Design Object Oriented

Bingo

Image for Bingo

Photo: Vijay Parthasarathy


One in a (sub-)series of posts contributed to SEMIOVOX’s Object Oriented series by applied-semiotics colleagues and friends from around the world.


My parents picked up Bingo at a Mumbai department store, and my toddler – then on her first trip to India – having pronounced him “a boy,” took to the stuffed toy right away. Back home in NJ she carried him everywhere, barked in his imagined voice, and manhandled him cheerfully. We would toss him back and forth – ‘the catch game.’ I could see why she adored him: his thready smile was warm; it was like he could return her love. The polka-dotted scarf around his neck struck me as rakish, Eastern European. He had spirit. I thought he resembled Snowy from the Tintin comics.

Bingo was the only plaything my daughter wanted to take on vacation the next year. There’s a photo of her hugging him as she clings to her mother at a wedding party in Oxford. A video of her holding him by the scruff of the neck and toddling after pigeons in Copenhagen’s City Hall Square. In Gothenburg, our friends’ daughter had her own toy puppy, Max. From the squeals in the backyard, you could tell Bingo got along with Max.

A couple of days later, in the taxi to the airport, we suddenly realized Bingo was missing. We ransacked the moving cab like cops searching for drugs. Rummaging through the suitcase before check-in yielded nothing.

The poor girl didn’t even whine. It’s hard to gauge who feels worse – parents or child – when the kid says in a small voice, ‘Bingo?’

We swiped through photos desperately trying to place where we had last seen him. Without Wi-Fi, we couldn’t contact our Swedish hosts until we reached our hotel in Berlin, which is when we finally found out: Bingo was still sunning himself in their backyard.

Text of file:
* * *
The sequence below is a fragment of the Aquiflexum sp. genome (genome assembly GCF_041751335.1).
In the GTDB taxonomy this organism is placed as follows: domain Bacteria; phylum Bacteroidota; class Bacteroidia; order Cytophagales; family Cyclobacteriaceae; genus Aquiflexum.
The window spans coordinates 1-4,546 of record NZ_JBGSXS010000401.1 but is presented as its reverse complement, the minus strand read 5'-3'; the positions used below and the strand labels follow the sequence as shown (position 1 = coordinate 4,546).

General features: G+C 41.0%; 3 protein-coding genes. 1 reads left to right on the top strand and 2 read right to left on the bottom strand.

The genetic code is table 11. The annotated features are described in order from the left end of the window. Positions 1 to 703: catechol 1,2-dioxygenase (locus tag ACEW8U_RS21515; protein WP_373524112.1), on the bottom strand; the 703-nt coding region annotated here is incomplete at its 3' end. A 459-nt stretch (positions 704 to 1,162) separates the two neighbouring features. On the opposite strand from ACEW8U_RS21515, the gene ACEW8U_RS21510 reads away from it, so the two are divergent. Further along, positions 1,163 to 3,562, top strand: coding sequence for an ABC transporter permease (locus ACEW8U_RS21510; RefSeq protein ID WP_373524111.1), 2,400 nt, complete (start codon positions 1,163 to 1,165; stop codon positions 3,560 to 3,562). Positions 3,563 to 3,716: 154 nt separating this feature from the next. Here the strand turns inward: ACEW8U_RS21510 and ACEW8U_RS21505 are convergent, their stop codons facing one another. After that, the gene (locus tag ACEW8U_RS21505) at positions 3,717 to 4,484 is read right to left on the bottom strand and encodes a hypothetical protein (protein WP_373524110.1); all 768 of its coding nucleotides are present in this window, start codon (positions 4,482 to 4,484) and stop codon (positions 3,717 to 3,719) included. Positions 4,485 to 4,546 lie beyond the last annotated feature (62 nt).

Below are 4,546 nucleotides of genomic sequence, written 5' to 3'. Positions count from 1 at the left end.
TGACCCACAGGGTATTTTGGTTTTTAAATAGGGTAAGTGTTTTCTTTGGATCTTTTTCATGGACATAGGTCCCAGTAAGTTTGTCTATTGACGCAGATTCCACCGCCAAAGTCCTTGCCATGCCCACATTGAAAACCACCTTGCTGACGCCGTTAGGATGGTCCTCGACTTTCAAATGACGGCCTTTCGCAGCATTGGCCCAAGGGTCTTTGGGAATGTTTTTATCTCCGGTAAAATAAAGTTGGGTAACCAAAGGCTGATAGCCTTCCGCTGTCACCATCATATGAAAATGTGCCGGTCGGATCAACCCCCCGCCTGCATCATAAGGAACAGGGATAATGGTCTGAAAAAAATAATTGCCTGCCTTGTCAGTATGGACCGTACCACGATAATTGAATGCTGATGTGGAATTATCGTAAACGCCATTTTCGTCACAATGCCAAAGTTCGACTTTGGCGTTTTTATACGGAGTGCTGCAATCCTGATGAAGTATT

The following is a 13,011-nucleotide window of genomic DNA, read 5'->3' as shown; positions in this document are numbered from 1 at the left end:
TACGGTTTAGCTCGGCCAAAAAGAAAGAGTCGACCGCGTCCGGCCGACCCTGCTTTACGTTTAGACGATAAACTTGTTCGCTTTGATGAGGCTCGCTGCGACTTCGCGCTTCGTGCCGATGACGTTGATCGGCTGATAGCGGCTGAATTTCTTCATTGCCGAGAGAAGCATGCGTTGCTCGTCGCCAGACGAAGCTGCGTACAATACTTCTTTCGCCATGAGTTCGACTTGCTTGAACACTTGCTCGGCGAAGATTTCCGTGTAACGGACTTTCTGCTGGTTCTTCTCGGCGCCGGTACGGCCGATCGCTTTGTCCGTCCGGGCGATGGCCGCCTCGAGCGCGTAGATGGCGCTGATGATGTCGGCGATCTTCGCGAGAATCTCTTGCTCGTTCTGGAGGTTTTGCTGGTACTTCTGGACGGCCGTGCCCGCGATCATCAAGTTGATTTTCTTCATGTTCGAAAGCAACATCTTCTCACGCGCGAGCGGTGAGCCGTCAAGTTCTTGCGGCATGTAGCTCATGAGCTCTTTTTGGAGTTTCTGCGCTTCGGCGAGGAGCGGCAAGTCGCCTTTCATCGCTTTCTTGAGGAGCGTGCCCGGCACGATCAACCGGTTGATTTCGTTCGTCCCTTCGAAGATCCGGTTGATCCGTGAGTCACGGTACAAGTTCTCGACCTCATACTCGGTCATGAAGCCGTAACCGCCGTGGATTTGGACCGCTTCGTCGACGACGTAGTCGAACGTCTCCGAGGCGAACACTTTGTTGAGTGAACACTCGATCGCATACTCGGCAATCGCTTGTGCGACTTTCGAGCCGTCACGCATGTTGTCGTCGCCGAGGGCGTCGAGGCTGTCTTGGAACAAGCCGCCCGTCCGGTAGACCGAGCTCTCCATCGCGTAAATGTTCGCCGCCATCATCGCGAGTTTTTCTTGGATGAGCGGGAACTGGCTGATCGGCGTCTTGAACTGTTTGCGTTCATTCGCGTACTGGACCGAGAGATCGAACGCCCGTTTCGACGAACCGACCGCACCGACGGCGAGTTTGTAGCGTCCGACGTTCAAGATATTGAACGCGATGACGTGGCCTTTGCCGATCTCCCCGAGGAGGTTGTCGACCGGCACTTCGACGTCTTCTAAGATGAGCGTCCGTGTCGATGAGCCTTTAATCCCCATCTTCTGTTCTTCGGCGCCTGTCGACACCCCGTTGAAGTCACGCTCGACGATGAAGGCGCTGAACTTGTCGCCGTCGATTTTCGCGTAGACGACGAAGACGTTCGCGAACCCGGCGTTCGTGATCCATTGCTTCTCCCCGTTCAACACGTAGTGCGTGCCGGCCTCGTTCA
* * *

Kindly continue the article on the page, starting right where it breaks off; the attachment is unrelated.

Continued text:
Bingo, the passport-less pup, made his way back to us a few months later by ship. He was that year’s Christmas stocking surprise. For weeks, I invented stories as I put my daughter to sleep: Bingo takes the U-Bahn, Bingo chases bandits in Algiers, Bingo spells ‘Ljubljana.’

*

You’d think that kind of caper would be enough to send a stuffed toy into retirement. But a few months ago, on a walk around the lake behind our home, we lost Bingo again.

Halfway through the search, things appeared bleak. What an anticlimax, I thought, scanning the road. We get him back after mislaying him a continent away, and then lose him forever twenty minutes from home.

I was growing rather miserable when I heard the outsized yelp and a scream: “BINGO!”

Some kind soul had propped him up on a large stone by the side of the road; while I’d missed him completely, my pint-sized Pinkerton had – against the odds – located the pup.

I don’t know how long we’ve got before she starts to forget. Already she confuses memories of video bits and photographs with remembrances. But every other night, my daughter cuddles up to me and says: “Do you remember when Bingo got lost and we found him together?”

“Yes I do, my love,” I say, “but you found him all by yourself, and I am so proud of you, my little detective.”

Then we bark.


Semioticians’ stories: Josh Glenn on MONKEY WHIMSEY | Malcolm Evans on QUEEN MARY FOB | Ramona Lyons on RABBIT BOX | Matthew De Abaitua on HATCHET | Chris Arning on INKSTONE BROOM | Hamsini Shivakumar on SOUL MOTHER SAREES | Lucia Laurent-Neva on SPONGEBOB BUS | Samuel Grange on SALT & PEPPER HOLDER | Ximena Tobi on VASALISA | Luca Marchetti on TEAPOT | Charles Leech on ORNAMENT | Brian McIntyre on BONE & FLINT NECKLACE | Gabriela Pedranti on MAFALDA DOLL | Sarah Johnson on JOAN OF ARC FIGURINE | Vijay Parthasarathy on BINGO | Aiyana Gunjan on WEDDING DUCKS | Serdar Paktin on NEY | Paulina Goch-Kenawy on VASE | Daria Arkhipova on POKER CHIP | Ivan Islas on THERMOS | Sónia Marques on CABBAGE BOWL | Louise Jolly on CHALICES | Thierry Mortier on TBD | Malex Salamanques Amiel on MARIA LIONZA | Mariane Cara on TBD | Maciej Biedziński on TBD | Maria Papanthymou on ORNAMENT | Seema Khanwalkar on TBD.

Tags: Semiotician, Talisman